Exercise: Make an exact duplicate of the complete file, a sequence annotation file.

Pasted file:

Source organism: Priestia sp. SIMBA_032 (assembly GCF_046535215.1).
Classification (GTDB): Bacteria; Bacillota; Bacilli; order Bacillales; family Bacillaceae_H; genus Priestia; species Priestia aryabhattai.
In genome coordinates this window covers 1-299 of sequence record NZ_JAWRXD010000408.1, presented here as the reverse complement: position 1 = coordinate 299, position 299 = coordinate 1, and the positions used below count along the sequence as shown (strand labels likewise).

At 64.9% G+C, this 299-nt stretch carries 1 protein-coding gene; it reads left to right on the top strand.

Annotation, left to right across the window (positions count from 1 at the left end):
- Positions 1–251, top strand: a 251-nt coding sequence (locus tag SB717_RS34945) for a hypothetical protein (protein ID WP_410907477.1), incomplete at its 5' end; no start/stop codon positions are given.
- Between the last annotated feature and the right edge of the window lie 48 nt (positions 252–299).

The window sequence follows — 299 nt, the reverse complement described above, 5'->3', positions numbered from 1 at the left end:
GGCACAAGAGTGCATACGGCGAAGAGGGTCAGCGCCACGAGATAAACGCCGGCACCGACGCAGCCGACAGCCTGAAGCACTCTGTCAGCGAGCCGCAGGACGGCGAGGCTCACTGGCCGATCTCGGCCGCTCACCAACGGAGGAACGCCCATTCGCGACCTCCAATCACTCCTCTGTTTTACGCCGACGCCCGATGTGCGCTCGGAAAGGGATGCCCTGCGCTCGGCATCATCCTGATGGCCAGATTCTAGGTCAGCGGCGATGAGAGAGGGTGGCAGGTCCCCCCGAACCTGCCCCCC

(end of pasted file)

Source organism: Priestia sp. SIMBA_032 (assembly GCF_046535215.1).
Classification (GTDB): Bacteria; Bacillota; Bacilli; order Bacillales; family Bacillaceae_H; genus Priestia; species Priestia aryabhattai.
In genome coordinates this window covers 1-299 of sequence record NZ_JAWRXD010000408.1, presented here as the reverse complement: position 1 = coordinate 299, position 299 = coordinate 1, and the positions used below count along the sequence as shown (strand labels likewise).

At 64.9% G+C, this 299-nt stretch carries 1 protein-coding gene; it reads left to right on the top strand.

Annotation, left to right across the window (positions count from 1 at the left end):
- Positions 1–251, top strand: a 251-nt coding sequence (locus tag SB717_RS34945) for a hypothetical protein (protein ID WP_410907477.1), incomplete at its 5' end; no start/stop codon positions are given.
- Between the last annotated feature and the right edge of the window lie 48 nt (positions 252–299).

The window sequence follows — 299 nt, the reverse complement described above, 5'->3', positions numbered from 1 at the left end:
GGCACAAGAGTGCATACGGCGAAGAGGGTCAGCGCCACGAGATAAACGCCGGCACCGACGCAGCCGACAGCCTGAAGCACTCTGTCAGCGAGCCGCAGGACGGCGAGGCTCACTGGCCGATCTCGGCCGCTCACCAACGGAGGAACGCCCATTCGCGACCTCCAATCACTCCTCTGTTTTACGCCGACGCCCGATGTGCGCTCGGAAAGGGATGCCCTGCGCTCGGCATCATCCTGATGGCCAGATTCTAGGTCAGCGGCGATGAGAGAGGGTGGCAGGTCCCCCCGAACCTGCCCCCC